I share a ground floor apartment with my partner and a senior cat. When we buy roast chicken, we eat the skin, the thighs, drumsticks, and wings; the cat eats the breasts in chicken broth I would make from the left-over bones. The weather and the climate have been especially punishing, we stretch food for as long as we can.
It seems each month is a tumultuous beginning. Let me end my days in a small place I can constantly re-order.
Currently reading Jacques Ranciere’s The Edges of Fiction, where in the introduction he writes that fiction is a result of a surfeit of rationality, which he notes is an idea postulated by Aristotle. In a series of tweets, writers give writing advice, one of them being that if a reader is able to guess a foreshadowing through a series of well placed hints in the narrative, it means that the writer has done their job. Indie publisher Inside the Castle defines writing in general as the re-ordering of a preexisting order, to offer the reader novel ways of thinking and looking. What other creature has a mind that whose intelligence is determined because of its openness towards novelty? The octopus.
Days in 2020 were exercises in turning and returning. Memories and thoughts would be visited in loops and dips in emotion. In my mind, I see myself tearing pages off my journals to create a nest, leaning towards tending and protection.
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Having finished two major projects in the last quarter of 2020, I began planning for a new one at the beginning of this year. There is a story. There are stories.
The past six years I’ve spent meandering, half-focused, in figuring out what I wanted to do with my writing—knowing that I was serious about it, though whether I could make a living off of it was another question I now think of close to answering—- and preparing to plunge without fear of drowning.
I have to laugh at myself, because I sound so self-serious talking about myself as a writer. “Preparing to plunge without fear of drowning” was mostly reading books mentioned by friends who studied (and are now teaching) Comparative Literature, copying other writers and artists styles (and feeling terrible upon knowing that it didn’t suit me), and wandering around my city until 3 am. It was plenty of anxiety before finding confidence; poor choices before making excellent ones.
These days I feel more comfortable with myself. In turn, I feel more comfortable with my voice.
I want to set the story, which is likely to become a book, in Manila and Quezon City; perhaps an element of Bangkok, Baguio City, Dumaguete… So, in researching and reminding myself more vividly of this combination of settings, I began to look at old pictures I took of my cities and felt homesick. I cried a little then told M about it when he came home from work.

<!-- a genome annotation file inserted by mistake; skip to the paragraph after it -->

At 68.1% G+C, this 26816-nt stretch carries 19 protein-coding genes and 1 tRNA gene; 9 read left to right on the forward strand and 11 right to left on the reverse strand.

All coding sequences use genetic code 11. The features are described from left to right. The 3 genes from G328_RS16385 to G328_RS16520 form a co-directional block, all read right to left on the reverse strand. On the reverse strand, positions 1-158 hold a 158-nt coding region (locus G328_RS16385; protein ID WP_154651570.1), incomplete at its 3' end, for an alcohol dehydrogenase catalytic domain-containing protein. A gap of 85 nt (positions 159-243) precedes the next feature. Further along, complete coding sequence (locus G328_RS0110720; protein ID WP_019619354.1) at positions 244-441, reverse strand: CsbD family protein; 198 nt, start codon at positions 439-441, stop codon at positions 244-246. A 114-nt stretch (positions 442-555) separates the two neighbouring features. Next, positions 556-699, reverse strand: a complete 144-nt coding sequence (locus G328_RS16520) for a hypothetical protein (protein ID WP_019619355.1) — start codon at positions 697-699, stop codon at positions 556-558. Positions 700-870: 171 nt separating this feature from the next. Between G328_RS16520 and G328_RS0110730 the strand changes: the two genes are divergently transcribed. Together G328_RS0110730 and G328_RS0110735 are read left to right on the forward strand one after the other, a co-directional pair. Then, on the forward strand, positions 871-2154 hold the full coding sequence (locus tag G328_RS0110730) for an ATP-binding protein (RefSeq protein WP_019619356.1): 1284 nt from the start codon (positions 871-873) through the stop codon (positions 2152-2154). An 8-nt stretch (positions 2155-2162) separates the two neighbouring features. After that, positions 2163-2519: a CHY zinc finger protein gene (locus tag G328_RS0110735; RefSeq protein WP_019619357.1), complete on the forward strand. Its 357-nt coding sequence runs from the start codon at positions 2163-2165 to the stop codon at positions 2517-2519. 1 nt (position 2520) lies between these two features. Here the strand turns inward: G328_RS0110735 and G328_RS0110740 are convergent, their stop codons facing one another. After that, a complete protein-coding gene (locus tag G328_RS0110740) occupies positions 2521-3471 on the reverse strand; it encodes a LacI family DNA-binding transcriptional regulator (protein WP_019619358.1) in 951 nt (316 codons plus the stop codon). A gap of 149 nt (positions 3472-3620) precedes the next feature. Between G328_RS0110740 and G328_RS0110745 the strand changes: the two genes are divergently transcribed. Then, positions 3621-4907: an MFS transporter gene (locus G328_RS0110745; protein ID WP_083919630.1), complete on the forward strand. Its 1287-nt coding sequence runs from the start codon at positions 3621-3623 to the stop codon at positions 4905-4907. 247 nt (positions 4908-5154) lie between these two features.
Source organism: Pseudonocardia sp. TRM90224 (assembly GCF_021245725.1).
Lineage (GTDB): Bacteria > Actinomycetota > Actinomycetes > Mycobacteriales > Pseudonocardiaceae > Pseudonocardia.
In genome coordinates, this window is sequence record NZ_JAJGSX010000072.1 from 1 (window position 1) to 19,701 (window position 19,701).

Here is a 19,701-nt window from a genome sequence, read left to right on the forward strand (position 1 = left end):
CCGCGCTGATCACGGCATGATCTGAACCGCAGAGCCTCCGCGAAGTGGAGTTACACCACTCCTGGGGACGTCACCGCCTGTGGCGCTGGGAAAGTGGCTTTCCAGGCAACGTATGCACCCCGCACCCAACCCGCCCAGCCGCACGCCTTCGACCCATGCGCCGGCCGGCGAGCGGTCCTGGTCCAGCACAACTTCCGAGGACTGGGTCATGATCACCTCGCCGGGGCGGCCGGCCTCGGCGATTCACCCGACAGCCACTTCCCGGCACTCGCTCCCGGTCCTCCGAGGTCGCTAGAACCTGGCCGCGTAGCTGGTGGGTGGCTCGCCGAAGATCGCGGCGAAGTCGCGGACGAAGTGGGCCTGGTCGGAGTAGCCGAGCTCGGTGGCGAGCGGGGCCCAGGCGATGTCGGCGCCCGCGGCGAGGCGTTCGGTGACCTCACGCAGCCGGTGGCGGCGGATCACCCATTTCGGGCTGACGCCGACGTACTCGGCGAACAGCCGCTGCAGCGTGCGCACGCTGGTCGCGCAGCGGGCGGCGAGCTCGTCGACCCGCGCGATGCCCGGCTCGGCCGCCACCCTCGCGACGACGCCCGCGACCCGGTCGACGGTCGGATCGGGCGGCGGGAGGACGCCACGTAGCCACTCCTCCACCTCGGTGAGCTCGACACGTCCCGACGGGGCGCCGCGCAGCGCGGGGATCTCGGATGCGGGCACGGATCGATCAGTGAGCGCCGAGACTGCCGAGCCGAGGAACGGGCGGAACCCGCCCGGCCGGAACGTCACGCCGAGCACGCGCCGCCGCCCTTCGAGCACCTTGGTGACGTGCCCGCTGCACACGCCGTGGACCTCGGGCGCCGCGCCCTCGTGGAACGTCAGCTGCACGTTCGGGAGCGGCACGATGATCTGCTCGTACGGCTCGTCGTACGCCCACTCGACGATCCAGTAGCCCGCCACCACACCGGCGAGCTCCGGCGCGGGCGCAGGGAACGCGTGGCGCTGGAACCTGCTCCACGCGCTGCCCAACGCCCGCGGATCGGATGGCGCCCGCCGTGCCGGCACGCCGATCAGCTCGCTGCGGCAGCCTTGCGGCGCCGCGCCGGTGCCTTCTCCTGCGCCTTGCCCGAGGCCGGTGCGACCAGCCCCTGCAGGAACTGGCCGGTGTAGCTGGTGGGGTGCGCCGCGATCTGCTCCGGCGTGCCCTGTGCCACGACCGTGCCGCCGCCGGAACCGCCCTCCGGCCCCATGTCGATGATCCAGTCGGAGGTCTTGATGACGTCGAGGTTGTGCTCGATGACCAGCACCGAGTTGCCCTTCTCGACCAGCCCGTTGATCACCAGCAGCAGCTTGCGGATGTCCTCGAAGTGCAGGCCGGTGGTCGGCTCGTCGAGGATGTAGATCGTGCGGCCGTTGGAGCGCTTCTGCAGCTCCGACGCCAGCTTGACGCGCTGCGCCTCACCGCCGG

He thought about it for a while, then asked me if it would help if he gave me prompts for photographs around our neighborhood. “Just one word, kind of like improv. It’s up to you what to make of it.” One of them was Green.
I think of taking pictures as a way for me to develop an attachment for a subject, often a place or an object. I take pictures of strangers but rarely. The ones I have were still from the Philippines.
In graduate school, I don’t recall photographs and photography being referred as an act of developing affection. It was mostly concepts which I consider “hard” in texture like violence (as in, ‘shooting a subject’ or ‘shooting a photograph’; ‘taking’; ‘capturing’; there may have been an instance when somebody relates the camera to a gun), conflict (Roland Barthes’s studium and punctum; sometimes literally, like the Tiananmen Masssacre, war in West Asia, surveillance), and memory in the historical sense. Even what seemed personal was anchored in a grandiose narrative.
I want to look at the third space between the Personal and Historical, Individual and Collective. A third space that rises when one looks without projecting an ego. I’m able to do that by making a set of images I selected by chance and choice. I walk around until I find something suitable to the prompt given to me.
It’s incredible. M’s idea worked and I feel so much better.
A good friend told me that it is all about intention. It’s important to know what it is that I want to put out. Green to me is forthcoming and patience, a good omen as well as well wishes, a soothing gesture of love.
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My sister had one planted in a pot. It was for a school project in Home Economics. She planted a balete tree and it must stay alive for a good amount of time. The tree lived way past her first year in high-school, though we may have had that tree for longer. My mother replanted it in a huge pot so it had more room to grow. She put it against the red wall of the townhouse we rented and there it spread its orange-red roots. At night, I imagined in blazed like a fire with small electric thunder issuing from its oldest aerial roots. Electricity that hovered in the air, like the tiniest debris floating in the aftermath of a house fire. Electricity that transmuted into words in the air. I caught some and pretended I could make beautiful phrases. It had been the balete all along.